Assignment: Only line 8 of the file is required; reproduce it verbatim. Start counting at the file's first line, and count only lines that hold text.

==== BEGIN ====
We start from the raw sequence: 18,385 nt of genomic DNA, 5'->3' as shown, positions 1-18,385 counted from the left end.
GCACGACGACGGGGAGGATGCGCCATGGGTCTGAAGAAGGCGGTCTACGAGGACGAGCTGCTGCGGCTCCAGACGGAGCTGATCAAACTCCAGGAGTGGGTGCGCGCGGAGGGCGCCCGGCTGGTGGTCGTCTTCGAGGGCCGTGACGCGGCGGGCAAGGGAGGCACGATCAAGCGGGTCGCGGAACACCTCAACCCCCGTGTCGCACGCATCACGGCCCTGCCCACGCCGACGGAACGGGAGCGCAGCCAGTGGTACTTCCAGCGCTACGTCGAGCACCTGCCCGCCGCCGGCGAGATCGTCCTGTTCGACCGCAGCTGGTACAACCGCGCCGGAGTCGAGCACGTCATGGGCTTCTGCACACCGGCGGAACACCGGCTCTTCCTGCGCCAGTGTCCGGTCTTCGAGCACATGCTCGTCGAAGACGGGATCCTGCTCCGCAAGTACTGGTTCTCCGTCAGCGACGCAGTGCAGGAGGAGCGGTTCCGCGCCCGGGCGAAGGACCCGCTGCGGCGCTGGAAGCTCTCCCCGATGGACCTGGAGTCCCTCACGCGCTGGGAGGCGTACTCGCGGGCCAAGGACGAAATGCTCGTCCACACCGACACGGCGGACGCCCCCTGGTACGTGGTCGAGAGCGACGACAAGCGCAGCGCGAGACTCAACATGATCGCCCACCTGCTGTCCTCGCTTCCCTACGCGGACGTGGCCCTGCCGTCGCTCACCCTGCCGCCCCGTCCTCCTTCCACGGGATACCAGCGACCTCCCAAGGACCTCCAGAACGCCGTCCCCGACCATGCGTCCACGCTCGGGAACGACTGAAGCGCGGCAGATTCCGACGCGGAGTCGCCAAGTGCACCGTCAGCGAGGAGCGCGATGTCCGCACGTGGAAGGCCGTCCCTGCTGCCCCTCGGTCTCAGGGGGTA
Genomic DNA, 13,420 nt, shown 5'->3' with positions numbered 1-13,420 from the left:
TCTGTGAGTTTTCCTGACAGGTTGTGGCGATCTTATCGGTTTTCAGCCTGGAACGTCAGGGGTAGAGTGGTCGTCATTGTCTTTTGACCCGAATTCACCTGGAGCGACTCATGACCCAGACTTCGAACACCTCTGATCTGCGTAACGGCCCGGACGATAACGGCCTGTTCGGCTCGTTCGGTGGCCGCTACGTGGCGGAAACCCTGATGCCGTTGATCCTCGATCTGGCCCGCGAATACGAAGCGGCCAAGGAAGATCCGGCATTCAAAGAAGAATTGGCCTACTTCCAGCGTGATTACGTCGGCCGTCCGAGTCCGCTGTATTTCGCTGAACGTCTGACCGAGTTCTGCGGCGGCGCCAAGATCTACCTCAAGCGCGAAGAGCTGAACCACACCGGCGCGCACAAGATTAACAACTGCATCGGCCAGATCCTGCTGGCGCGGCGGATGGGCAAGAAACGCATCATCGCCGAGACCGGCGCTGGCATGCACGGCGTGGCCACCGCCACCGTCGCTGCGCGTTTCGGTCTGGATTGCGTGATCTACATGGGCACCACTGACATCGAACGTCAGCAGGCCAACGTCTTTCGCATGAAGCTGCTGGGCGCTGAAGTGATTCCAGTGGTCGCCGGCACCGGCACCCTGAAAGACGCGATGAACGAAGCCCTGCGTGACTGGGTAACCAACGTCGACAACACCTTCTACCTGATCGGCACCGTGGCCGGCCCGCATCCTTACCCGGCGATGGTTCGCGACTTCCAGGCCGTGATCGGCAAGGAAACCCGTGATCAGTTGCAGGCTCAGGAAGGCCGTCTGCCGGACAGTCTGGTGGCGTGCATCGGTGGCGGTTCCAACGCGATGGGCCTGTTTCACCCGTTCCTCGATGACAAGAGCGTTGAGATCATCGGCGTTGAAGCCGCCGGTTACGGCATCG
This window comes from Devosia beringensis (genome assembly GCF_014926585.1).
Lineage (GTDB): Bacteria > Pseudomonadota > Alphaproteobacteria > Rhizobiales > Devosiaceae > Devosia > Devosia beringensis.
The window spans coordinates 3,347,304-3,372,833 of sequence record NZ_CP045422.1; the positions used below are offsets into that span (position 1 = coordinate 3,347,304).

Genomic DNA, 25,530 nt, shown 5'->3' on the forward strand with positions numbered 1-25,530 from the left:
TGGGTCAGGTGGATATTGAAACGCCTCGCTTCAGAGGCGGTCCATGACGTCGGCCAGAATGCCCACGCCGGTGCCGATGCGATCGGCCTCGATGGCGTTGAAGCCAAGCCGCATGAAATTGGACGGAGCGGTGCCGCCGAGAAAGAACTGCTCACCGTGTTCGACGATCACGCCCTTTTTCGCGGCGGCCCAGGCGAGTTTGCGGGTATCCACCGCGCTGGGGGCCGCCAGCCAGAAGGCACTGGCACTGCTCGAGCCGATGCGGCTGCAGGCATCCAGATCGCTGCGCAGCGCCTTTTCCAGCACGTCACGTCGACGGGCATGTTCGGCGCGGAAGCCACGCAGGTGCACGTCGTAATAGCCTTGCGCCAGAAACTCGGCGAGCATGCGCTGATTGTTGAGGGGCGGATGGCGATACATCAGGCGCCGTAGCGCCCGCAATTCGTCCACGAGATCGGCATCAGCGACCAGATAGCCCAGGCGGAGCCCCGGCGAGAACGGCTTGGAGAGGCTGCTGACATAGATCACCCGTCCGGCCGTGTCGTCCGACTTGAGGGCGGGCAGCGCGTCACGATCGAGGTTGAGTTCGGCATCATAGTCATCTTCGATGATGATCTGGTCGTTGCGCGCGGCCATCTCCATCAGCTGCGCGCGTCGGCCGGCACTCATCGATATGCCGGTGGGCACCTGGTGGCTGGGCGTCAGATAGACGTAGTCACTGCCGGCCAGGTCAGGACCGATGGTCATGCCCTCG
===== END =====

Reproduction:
Genomic DNA, 25,530 nt, shown 5'->3' on the forward strand with positions numbered 1-25,530 from the left: